* I can't resist the obvious point that this is very heavy-handed irony. There are no subtle touches in this movie. If there were, it wouldn't have the particular sort of emotional power that it actually has.
Wednesday, June 04, 2008
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On the merits of Godfather relative to those of Casablanca, I'm with you. But Dumb & Dumber conducts a far more brilliant appeal to our inner dumbass.
I see that Dumb and Dumber is not on either of the AFI Top 100 lists. Another atrocity. Those bastards!
I think you hit the nail on the head, it has no center because it's all moral relativism.
One of the keys to the movie is Robert Duval's character Tom Hagen since he connects the old world Sicilian tribalism to American politics.
There's alot of subconcious "family" reference to Joseph Kennedy and his influence into American politics and of course the novel was written by Mario Puzo in the alte 60's and the movie was made in the 70's, only a decade after the JFK assassination which was still very active in the American psyche.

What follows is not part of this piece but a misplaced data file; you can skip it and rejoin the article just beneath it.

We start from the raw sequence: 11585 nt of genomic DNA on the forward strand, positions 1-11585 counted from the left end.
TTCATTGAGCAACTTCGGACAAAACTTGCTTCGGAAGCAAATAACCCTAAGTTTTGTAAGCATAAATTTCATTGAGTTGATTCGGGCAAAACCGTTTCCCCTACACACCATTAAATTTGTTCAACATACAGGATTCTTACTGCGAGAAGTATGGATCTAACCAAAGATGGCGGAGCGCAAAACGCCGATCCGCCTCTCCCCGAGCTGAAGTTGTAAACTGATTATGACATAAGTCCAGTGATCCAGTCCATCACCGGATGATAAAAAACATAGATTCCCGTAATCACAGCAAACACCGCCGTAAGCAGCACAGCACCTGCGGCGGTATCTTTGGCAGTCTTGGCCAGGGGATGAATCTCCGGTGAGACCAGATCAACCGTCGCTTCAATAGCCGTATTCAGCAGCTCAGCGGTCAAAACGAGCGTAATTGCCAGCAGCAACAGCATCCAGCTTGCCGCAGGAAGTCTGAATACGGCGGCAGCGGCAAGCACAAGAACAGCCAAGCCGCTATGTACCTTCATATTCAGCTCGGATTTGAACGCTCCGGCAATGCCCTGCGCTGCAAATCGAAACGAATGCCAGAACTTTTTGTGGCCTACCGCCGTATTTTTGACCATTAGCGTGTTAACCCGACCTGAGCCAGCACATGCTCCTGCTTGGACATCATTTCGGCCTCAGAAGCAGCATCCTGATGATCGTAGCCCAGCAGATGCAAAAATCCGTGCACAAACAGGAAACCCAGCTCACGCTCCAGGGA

Lee Strasburg's narrative about Moe Green's death: "I didn't get upset, I didn't ask who did it, I just accepted it because I said to myself, this is the business we're in...."
"Dont ask me about my business!!!...OK Kay, just this once you can ask me..."..."Michael did you have Pauli killed?"..."No"
"Mama, in the old days what would pop have done?"
"It was a son Michael and I had it killed."
"yeah, we have contacts on the newspapers."
Of course the scene where Michael and Hyman Roth are talking in Roth's Miami house living room, "Michael, we're bigger than Genral Motors", as Roth's wife repeatedly enters the room and lowers the TV volume.